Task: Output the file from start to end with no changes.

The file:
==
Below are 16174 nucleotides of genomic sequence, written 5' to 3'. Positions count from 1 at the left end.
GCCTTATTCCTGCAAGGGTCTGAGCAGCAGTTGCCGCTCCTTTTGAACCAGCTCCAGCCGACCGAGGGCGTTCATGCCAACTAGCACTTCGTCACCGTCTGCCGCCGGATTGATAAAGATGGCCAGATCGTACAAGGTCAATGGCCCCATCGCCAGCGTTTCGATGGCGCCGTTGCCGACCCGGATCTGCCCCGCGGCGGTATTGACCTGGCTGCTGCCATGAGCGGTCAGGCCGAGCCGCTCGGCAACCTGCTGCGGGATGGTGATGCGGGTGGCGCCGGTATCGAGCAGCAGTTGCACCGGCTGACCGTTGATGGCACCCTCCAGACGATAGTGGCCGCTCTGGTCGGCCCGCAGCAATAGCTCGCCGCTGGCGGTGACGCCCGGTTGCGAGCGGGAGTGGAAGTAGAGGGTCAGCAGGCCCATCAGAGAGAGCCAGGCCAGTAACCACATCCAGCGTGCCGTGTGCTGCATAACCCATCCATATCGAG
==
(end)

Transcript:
Below are 16174 nucleotides of genomic sequence, written 5' to 3'. Positions count from 1 at the left end.
GCCTTATTCCTGCAAGGGTCTGAGCAGCAGTTGCCGCTCCTTTTGAACCAGCTCCAGCCGACCGAGGGCGTTCATGCCAACTAGCACTTCGTCACCGTCTGCCGCCGGATTGATAAAGATGGCCAGATCGTACAAGGTCAATGGCCCCATCGCCAGCGTTTCGATGGCGCCGTTGCCGACCCGGATCTGCCCCGCGGCGGTATTGACCTGGCTGCTGCCATGAGCGGTCAGGCCGAGCCGCTCGGCAACCTGCTGCGGGATGGTGATGCGGGTGGCGCCGGTATCGAGCAGCAGTTGCACCGGCTGACCGTTGATGGCACCCTCCAGACGATAGTGGCCGCTCTGGTCGGCCCGCAGCAATAGCTCGCCGCTGGCGGTGACGCCCGGTTGCGAGCGGGAGTGGAAGTAGAGGGTCAGCAGGCCCATCAGAGAGAGCCAGGCCAGTAACCACATCCAGCGTGCCGTGTGCTGCATAACCCATCCATATCGAG